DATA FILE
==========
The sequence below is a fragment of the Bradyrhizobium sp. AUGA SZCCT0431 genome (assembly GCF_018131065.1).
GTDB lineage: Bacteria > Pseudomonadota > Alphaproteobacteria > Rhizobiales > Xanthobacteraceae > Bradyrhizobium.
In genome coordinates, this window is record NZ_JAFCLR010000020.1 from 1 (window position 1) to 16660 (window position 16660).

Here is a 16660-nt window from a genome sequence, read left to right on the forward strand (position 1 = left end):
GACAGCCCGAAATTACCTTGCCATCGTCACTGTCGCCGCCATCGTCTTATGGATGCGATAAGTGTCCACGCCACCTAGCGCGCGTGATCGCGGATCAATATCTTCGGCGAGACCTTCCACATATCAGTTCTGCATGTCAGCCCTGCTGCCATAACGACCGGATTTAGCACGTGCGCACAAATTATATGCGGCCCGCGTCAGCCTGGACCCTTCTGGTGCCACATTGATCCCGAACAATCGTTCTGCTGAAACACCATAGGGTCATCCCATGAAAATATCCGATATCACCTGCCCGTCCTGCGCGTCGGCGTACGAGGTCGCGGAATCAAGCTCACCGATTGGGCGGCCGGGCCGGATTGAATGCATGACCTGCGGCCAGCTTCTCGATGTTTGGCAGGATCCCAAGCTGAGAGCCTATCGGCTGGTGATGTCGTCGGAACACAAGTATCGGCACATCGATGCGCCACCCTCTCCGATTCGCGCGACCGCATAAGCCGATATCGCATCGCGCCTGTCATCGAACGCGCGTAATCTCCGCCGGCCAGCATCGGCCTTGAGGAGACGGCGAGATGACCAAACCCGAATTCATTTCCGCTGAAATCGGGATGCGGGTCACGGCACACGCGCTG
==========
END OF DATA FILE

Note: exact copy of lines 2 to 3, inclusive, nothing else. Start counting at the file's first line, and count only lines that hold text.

GTDB lineage: Bacteria > Pseudomonadota > Alphaproteobacteria > Rhizobiales > Xanthobacteraceae > Bradyrhizobium.
In genome coordinates, this window is record NZ_JAFCLR010000020.1 from 1 (window position 1) to 16660 (window position 16660).